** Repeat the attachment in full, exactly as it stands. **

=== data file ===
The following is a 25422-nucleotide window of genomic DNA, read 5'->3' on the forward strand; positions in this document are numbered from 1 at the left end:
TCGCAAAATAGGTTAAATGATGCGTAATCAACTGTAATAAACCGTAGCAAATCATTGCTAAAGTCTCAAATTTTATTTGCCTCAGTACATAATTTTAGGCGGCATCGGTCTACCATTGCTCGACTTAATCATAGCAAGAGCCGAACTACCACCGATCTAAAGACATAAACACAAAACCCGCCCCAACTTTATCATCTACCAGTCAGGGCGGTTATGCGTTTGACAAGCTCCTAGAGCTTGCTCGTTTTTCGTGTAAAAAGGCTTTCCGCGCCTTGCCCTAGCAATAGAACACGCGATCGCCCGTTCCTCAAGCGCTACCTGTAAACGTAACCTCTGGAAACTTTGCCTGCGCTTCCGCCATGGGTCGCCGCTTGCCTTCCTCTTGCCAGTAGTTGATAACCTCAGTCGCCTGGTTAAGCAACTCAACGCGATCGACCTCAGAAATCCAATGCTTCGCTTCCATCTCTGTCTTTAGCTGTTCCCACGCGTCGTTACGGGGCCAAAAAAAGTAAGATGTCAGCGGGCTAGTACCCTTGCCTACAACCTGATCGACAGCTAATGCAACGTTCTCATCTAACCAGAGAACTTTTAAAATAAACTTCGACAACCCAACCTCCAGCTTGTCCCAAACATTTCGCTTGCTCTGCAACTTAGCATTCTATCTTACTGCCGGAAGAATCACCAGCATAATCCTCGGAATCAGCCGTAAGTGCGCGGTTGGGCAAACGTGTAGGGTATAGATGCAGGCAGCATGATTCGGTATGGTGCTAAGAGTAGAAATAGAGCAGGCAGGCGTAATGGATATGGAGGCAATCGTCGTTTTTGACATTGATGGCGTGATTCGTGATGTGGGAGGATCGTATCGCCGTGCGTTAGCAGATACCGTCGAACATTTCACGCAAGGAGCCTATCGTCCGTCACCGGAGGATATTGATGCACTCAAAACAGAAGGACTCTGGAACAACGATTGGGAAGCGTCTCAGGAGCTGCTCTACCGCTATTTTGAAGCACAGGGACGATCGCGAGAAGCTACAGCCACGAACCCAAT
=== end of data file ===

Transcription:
The following is a 25422-nucleotide window of genomic DNA, read 5'->3' on the forward strand; positions in this document are numbered from 1 at the left end:
TCGCAAAATAGGTTAAATGATGCGTAATCAACTGTAATAAACCGTAGCAAATCATTGCTAAAGTCTCAAATTTTATTTGCCTCAGTACATAATTTTAGGCGGCATCGGTCTACCATTGCTCGACTTAATCATAGCAAGAGCCGAACTACCACCGATCTAAAGACATAAACACAAAACCCGCCCCAACTTTATCATCTACCAGTCAGGGCGGTTATGCGTTTGACAAGCTCCTAGAGCTTGCTCGTTTTTCGTGTAAAAAGGCTTTCCGCGCCTTGCCCTAGCAATAGAACACGCGATCGCCCGTTCCTCAAGCGCTACCTGTAAACGTAACCTCTGGAAACTTTGCCTGCGCTTCCGCCATGGGTCGCCGCTTGCCTTCCTCTTGCCAGTAGTTGATAACCTCAGTCGCCTGGTTAAGCAACTCAACGCGATCGACCTCAGAAATCCAATGCTTCGCTTCCATCTCTGTCTTTAGCTGTTCCCACGCGTCGTTACGGGGCCAAAAAAAGTAAGATGTCAGCGGGCTAGTACCCTTGCCTACAACCTGATCGACAGCTAATGCAACGTTCTCATCTAACCAGAGAACTTTTAAAATAAACTTCGACAACCCAACCTCCAGCTTGTCCCAAACATTTCGCTTGCTCTGCAACTTAGCATTCTATCTTACTGCCGGAAGAATCACCAGCATAATCCTCGGAATCAGCCGTAAGTGCGCGGTTGGGCAAACGTGTAGGGTATAGATGCAGGCAGCATGATTCGGTATGGTGCTAAGAGTAGAAATAGAGCAGGCAGGCGTAATGGATATGGAGGCAATCGTCGTTTTTGACATTGATGGCGTGATTCGTGATGTGGGAGGATCGTATCGCCGTGCGTTAGCAGATACCGTCGAACATTTCACGCAAGGAGCCTATCGTCCGTCACCGGAGGATATTGATGCACTCAAAACAGAAGGACTCTGGAACAACGATTGGGAAGCGTCTCAGGAGCTGCTCTACCGCTATTTTGAAGCACAGGGACGATCGCGAGAAGCTACAGCCACGAACCCAAT